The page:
the middle height, spare, and of a fair complexion. His features were sharply cut, his expression shrewd but kindly. A portrait, by Sir George Reid, P.R.S.A., has been placed as a memorial in the Scottish National Portrait Gallery. Findlay was an admirable host. His conversation was pointed and vigorous, seasoned by dry humour, and enlivened by a store of witty and characteristic anecdote.
[Obituary notices, private information, and personal recollections.]
FINLASON, WILLIAM FRANCIS (1818–1895), legal writer and journalist, son of Thomas Finlason of Camberwell, Surrey, was born in 1818, entered as a student of the Middle Temple on 5 Jan. 1841, and for some years practised as a special pleader under the bar, reporting also for several years, as a member of the 'Times' parliamentary corps, in the gallery of the House of Commons. He was called to the bar on 21 Nov. 1851, and joined the south-eastern circuit. He was a voluminous writer upon legal subjects, and for nearly half a century he held the post of chief legal reporter for the 'Times.' In the latter capacity he recorded in a masterly manner the numerous causes celebres tried in the court of queen's bench. Among the members of his profession he was held in such high esteem that, although only a stuff-gown man, he was appointed one of the masters of the bench of the Middle Temple. He died on 11 March 1895 at his residence, 12 Campden Hill Road, Kensington.
Among his works are: 1. 'A Selection of Leading Cases on Pleading and Parties to Actions, with practical Notes,' London, 1847, 8vo. 2. 'The Catholic Hierarchy vindicated by the Law of England,' London, 1851, 8vo. 3. 'Report of the Trial and Preliminary Proceedings in the Case of the Queen on the Prosecution of G. Achilli v. Dr. Newman, with an Introduction and Notes,' London, 1852, 8vo. 4. 'An Essay on the History and Effects of the Laws of Mortmain, and the Laws against Testamentary Dispositions for Pious Purposes,' London, 1853, 8vo. 5. 'The Acts for the better Regulation of Charitable Trusts, with Notes and an Introduction on the Jurisdiction exercised over them by the Court of Chancery ,' London, 1855, 12mo. 6. 'Parliamentary Influence and Official Intrigue, as recently disclosed in the Inquiry before a Select Committee on the Affair of the Ameer of Scinde,' London, 1858, 8vo. 7. 'A Brief and Practical Exposition of the Law of Charitable Trusts,' London, 1860, 12mo. 8. 'A Treatise on Martial Law, as allowed by the Law of England in time of Rebellion,' London, 1866, 8vo. 9. 'Commentaries upon Martial Law,' London, 1867, 8vo. 10. 'A Review of the Authorities as to the repression of Riot or Rebellion, with special reference to Criminal or Civil Liability,' London, 1868, 8vo. 11. 'A History of the Jamaica Case,' London , 8vo; 2nd edit. 1869. 12. 'A Dissertation on the History of Hereditary Dignities, particularly as to their course of descent, and their forfeitures by attainder. With special reference to the case of the Earldom of Wiltes,' London, 1869, 8vo. 13. 'Justice to a Colonial Governor; or some considerations on the case of Mr. Eyre; containing the substance of all the documents . . . relating thereto,' London, 1869, 8vo. 14. 'The History of the Law of Tenures of Land in England and Ireland; with particular reference to Inheritable Tenancy,' London, 1870, 8vo. 15. 'An Exposition of our Judicial System and Civil Procedure, as reconstructed under the Judicature Acts,' London, 1876, 8vo. 16. 'The Judgment of the Judicial Committee in the Folkestone Ritual Case, with an Historical Introduction and Notes,' London, 1877, 8vo. 17. 'The Judicial Committee of the Privy Council. The History, Constitution, and Character of the Judicial Committee of the Privy Council,' London, 1878, 8vo.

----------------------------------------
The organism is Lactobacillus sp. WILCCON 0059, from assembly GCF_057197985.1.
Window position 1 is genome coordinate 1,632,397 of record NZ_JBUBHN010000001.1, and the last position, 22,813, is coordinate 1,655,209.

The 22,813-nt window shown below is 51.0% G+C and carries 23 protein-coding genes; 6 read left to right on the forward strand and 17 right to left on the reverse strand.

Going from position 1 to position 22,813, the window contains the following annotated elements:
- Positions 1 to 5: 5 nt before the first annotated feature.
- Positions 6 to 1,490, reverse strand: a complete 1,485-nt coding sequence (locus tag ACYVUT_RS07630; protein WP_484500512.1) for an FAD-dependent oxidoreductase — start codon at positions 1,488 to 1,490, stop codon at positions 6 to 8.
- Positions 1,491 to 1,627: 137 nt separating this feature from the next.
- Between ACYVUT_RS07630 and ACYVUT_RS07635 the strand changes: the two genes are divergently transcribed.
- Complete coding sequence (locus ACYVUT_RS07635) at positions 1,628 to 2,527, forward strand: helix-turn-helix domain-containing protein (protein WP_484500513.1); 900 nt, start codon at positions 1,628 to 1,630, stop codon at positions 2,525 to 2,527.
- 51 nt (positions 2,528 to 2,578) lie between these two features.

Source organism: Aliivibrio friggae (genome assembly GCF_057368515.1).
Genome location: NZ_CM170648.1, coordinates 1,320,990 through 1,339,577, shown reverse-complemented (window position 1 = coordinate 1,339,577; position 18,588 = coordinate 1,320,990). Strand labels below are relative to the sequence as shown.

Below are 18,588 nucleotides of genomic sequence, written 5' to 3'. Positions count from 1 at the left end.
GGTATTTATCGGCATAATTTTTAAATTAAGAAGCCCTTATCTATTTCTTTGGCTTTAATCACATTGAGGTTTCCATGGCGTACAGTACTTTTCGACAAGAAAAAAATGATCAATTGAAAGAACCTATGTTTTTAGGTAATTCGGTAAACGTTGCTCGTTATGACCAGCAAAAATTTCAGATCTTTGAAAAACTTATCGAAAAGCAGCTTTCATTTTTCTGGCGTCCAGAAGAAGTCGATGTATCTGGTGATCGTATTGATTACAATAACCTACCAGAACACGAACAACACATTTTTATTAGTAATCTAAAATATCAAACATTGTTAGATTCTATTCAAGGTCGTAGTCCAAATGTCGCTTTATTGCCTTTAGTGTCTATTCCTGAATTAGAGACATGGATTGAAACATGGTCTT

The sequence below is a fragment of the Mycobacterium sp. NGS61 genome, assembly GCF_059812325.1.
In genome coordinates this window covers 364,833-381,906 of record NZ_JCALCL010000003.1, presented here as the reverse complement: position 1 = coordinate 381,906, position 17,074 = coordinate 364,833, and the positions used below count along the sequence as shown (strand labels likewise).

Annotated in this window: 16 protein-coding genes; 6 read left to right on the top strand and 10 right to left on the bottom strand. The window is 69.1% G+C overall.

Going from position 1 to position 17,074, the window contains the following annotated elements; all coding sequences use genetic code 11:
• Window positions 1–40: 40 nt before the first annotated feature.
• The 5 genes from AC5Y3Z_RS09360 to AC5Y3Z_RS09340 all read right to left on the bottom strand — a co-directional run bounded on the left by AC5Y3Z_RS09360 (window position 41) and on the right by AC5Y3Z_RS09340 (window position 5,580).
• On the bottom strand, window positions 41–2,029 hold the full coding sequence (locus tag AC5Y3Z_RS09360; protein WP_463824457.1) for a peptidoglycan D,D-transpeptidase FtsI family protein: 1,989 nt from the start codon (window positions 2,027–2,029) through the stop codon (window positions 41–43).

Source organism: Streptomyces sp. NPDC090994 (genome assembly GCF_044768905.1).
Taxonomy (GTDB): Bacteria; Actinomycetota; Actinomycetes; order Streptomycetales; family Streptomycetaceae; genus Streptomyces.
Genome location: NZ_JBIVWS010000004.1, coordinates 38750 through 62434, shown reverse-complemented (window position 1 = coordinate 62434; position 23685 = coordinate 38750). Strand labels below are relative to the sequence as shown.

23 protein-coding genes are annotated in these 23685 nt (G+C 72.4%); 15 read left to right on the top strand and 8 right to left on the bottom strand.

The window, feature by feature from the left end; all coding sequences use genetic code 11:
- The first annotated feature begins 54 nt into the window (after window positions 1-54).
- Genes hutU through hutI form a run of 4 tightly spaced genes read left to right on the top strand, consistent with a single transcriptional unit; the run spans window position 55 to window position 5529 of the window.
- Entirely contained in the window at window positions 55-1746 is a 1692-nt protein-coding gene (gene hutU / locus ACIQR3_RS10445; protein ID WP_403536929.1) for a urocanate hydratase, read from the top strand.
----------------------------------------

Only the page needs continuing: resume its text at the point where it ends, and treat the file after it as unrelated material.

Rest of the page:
[Foster's Men at the Bar, p. 153; Times, 13 March 1895; Journalist, 16 March 1895, p. 94.]
FITZBALL, EDWARD (1792–1873), dramatist and miscellaneous writer, born at Burwell, near Mildenhall, Cambridgeshire, in 1793, was the second son of Robert Ball, a farmer (d. 1803), and grandson of 'the celebrated Dr. Ball of Mildenhall.' His mother, whose maiden name was Fitz, was the well-endowed widow of Brundish Marker of Bury St. Edmunds. His father was ruined by neglecting his farm for the attractions of Newmarket, and his mother had difficulty in carrying on the business, which was eventually sold for 12,000l. Edward was educated at Albert us Parr's school at Newmarket; he then started as apprentice in a printing house at Norwich, 1809-12. Having married in 1814, he started a small printing house and magazine of his own, which proved a failure. Before this he had been greatly impressed by some performances at the Norwich Theatre. He had already written some verses in emulation of Robert Blomfield, adopting the signature Fitzball,